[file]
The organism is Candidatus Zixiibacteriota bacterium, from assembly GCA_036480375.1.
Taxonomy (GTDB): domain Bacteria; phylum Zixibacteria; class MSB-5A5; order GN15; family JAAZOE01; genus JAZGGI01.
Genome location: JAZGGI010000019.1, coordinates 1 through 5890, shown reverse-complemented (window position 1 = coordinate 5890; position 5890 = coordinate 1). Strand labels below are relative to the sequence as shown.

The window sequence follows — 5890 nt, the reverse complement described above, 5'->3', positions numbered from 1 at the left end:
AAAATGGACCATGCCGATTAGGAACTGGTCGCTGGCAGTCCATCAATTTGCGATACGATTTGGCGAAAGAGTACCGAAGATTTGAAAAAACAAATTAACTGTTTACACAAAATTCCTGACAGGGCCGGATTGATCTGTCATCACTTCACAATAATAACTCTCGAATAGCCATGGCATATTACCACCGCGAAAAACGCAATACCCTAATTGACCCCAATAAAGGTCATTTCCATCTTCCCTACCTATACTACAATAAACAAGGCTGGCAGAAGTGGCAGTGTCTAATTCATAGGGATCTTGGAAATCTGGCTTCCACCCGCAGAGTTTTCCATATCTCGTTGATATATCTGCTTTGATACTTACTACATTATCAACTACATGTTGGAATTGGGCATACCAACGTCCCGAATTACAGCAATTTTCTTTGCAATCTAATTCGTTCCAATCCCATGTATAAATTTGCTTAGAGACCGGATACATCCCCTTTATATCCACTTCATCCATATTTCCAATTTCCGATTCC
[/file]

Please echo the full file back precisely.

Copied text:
The organism is Candidatus Zixiibacteriota bacterium, from assembly GCA_036480375.1.
Taxonomy (GTDB): domain Bacteria; phylum Zixibacteria; class MSB-5A5; order GN15; family JAAZOE01; genus JAZGGI01.
Genome location: JAZGGI010000019.1, coordinates 1 through 5890, shown reverse-complemented (window position 1 = coordinate 5890; position 5890 = coordinate 1). Strand labels below are relative to the sequence as shown.

The window sequence follows — 5890 nt, the reverse complement described above, 5'->3', positions numbered from 1 at the left end:
AAAATGGACCATGCCGATTAGGAACTGGTCGCTGGCAGTCCATCAATTTGCGATACGATTTGGCGAAAGAGTACCGAAGATTTGAAAAAACAAATTAACTGTTTACACAAAATTCCTGACAGGGCCGGATTGATCTGTCATCACTTCACAATAATAACTCTCGAATAGCCATGGCATATTACCACCGCGAAAAACGCAATACCCTAATTGACCCCAATAAAGGTCATTTCCATCTTCCCTACCTATACTACAATAAACAAGGCTGGCAGAAGTGGCAGTGTCTAATTCATAGGGATCTTGGAAATCTGGCTTCCACCCGCAGAGTTTTCCATATCTCGTTGATATATCTGCTTTGATACTTACTACATTATCAACTACATGTTGGAATTGGGCATACCAACGTCCCGAATTACAGCAATTTTCTTTGCAATCTAATTCGTTCCAATCCCATGTATAAATTTGCTTAGAGACCGGATACATCCCCTTTATATCCACTTCATCCATATTTCCAATTTCCGATTCC